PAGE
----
Magistrates heard they had signed off to confirm daily checks had been carried out.
Five new cases of Salmonella with possible links to laverbread have emerged in the past week bringing the total number to 17, said Public Health Wales.
Tests are continuing to confirm whether they are all linked to the outbreak, which has nine confirmed cases so far.
Three people have needed hospital treatment, but have been discharged.
Health officials said a study has confirmed a strong association with laverbread from Penclawdd Shellfish Processing Ltd, probably produced and distributed between 5 and 8 March.
Last week, the company voluntarily withdrew its laverbread from sale as a precaution.
Samples taken from its Swansea factory have not shown any evidence of Salmonella in either food or in the environment, said Public Health Wales.
Laverbread is the boiled and minced laver seaweed, often fried with bacon and cockles as a traditional Welsh breakfast dish. The seaweed is eaten worldwide, especially in Asia, and is often used in Japanese sushi dishes.
It may be the Welshman’s caviar, but laverbread – excessively boiled seaweed, the green goop on the breakfast plate – is suspected in a Salmonella outbreak that has so far sickened 12.
As a precaution, a local company, Penclawdd Shellfish Processing Ltd, has voluntarily withdrawn its laverbread from sale.
PHW is recommending that anyone who has laverbread at home that may have been produced by Penclawdd throws it away and does not eat it. Anyone who is unsure where their laverbread was produced should check with the retailer where it was purchased.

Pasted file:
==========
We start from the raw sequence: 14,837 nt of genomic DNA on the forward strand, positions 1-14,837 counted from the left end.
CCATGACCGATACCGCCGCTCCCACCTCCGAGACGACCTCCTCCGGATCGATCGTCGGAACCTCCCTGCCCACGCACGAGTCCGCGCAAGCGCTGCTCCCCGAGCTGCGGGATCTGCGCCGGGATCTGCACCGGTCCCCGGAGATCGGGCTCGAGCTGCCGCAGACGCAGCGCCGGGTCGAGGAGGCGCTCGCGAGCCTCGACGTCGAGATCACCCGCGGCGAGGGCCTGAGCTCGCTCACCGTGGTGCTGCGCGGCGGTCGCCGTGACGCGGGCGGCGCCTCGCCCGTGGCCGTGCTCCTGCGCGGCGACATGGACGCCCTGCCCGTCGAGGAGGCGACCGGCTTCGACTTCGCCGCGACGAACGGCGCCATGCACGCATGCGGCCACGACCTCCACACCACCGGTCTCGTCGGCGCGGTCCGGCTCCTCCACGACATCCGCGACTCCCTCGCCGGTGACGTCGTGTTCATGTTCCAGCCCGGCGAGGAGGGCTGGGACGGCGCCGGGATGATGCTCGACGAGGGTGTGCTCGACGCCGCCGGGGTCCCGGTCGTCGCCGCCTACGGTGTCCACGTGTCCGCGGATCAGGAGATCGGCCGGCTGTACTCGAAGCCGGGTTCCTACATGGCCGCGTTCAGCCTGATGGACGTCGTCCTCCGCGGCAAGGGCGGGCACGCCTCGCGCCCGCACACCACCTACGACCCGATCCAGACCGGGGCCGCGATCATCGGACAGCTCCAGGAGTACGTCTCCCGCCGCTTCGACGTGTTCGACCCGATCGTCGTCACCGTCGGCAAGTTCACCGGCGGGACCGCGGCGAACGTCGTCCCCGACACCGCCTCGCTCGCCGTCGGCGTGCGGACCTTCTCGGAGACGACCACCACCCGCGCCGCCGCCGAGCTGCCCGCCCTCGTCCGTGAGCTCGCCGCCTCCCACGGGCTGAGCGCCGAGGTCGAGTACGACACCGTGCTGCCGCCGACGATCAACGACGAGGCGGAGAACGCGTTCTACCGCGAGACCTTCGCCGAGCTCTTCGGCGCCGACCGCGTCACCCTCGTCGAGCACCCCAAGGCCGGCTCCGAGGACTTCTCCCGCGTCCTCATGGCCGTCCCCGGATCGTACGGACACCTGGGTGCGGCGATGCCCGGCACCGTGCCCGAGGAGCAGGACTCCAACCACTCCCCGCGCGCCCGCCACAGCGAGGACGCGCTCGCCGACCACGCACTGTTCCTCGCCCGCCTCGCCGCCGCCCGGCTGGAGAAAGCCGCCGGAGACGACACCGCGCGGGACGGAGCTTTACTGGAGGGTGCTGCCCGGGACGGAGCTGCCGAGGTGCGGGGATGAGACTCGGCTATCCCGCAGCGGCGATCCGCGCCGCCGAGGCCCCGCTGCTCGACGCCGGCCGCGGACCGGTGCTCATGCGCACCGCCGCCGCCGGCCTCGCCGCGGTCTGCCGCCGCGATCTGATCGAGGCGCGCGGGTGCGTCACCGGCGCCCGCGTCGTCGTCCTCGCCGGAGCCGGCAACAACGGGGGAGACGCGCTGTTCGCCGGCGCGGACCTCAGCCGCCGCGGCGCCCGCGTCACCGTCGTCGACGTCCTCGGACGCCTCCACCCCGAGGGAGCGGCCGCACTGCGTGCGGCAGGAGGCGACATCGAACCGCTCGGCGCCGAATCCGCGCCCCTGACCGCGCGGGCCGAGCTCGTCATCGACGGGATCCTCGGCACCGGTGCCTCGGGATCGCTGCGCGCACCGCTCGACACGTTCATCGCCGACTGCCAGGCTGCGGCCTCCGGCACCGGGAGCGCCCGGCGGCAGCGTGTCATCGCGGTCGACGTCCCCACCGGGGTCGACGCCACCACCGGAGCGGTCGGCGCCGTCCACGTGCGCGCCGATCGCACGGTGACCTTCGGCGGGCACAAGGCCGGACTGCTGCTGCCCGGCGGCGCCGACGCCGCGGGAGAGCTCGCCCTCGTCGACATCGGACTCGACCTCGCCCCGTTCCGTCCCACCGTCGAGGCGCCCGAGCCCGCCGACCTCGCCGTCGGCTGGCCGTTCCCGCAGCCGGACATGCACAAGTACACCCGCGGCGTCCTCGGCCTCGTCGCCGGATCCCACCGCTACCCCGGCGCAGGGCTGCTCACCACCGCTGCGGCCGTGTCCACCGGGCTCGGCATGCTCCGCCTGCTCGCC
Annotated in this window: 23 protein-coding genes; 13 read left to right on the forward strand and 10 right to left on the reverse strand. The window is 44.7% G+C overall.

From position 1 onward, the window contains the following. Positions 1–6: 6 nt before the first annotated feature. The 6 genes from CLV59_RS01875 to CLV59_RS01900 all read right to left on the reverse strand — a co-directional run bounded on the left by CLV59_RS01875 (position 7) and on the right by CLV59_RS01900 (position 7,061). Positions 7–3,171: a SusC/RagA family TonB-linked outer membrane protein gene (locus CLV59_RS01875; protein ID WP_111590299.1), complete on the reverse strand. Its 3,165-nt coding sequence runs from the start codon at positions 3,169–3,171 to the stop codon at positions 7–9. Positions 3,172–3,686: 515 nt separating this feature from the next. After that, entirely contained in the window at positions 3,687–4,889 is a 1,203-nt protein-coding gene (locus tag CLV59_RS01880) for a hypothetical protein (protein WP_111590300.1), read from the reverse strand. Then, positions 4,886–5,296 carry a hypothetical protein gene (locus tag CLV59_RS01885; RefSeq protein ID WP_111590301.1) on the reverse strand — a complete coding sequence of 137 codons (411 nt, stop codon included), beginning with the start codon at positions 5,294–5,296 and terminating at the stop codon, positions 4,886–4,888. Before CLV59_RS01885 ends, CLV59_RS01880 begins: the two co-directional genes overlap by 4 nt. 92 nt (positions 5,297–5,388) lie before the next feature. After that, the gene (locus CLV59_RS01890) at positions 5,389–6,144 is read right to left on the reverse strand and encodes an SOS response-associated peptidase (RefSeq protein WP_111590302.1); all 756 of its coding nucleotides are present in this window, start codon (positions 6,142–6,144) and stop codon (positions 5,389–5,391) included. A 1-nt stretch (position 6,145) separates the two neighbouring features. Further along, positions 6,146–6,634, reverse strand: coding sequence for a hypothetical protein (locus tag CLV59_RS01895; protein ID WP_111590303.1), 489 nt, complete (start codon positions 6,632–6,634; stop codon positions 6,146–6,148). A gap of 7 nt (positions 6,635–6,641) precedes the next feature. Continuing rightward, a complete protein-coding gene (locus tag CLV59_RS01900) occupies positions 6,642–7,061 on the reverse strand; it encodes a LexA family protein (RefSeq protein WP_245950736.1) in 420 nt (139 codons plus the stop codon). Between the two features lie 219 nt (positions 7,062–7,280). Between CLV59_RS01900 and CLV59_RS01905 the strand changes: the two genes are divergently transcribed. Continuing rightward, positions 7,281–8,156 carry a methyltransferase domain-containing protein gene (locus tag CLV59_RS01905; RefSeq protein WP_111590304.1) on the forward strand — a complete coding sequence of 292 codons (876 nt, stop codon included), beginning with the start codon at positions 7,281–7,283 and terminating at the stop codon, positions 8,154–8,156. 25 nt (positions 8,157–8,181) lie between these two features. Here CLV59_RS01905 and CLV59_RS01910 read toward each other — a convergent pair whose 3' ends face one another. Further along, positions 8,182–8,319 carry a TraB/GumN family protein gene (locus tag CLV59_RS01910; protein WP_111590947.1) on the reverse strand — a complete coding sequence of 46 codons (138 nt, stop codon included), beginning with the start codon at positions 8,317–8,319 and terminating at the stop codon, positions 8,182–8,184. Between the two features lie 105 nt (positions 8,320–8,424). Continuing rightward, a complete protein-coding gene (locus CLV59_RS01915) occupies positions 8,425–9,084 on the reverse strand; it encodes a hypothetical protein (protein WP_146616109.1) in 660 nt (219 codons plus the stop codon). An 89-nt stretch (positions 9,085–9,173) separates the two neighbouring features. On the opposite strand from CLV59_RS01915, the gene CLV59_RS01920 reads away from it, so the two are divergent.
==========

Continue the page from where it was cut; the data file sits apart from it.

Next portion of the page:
Dr Jörg Hoffmann, Consultant in Communicable Disease Control for Public Health Wales, said, “Laverbread is generally a safe product to eat, and it remains unclear whether it is indeed the source of this outbreak. However, given that we cannot rule out laverbread at present, it is very important that, to avoid the risk of illness, anyone with this product at home does not eat it.”
Hundreds of children and elderly people are being served “substandard” food from kitchens which have failed food hygiene inspections.
Eight primary schools, three after school clubs, four playgroups, and 10 nursery and pre-schools across Wales scored just one or two on the 0-5 rating system in the last 12 months.
If a premises drops below a rating of three, their hygiene standards are considered inadequate.
All the inspections were carried out in the last year and are the most recent published on the FSA website – but some schools may have been re-inspected since.
A swimming pool in Newport, Wales, where the Powell name is vaguely recognized, has reopened after 20 people were infected with cryptosporidium last month.
Newport Centre swimming pool was closed by the city council after the cases of cryptosporidium were confirmed.
The council said it was “100% satisfied everything is in order” after the pool was drained and re-grouted.
Public Health Wales (PHW) has urged swimmers to adopt better hygiene after seeing a rise in cases of the bug, which can survive chlorine in pools.
Meanwhile the BBC also reported a restaurant chain has apologized for accidentally serving whiskey to a two-year-old.
Frankie and Benny’s said on Thursday it was extremely sorry for Saturday’s incident and is looking into what systems need to be put in place to ensure that it does not happen again.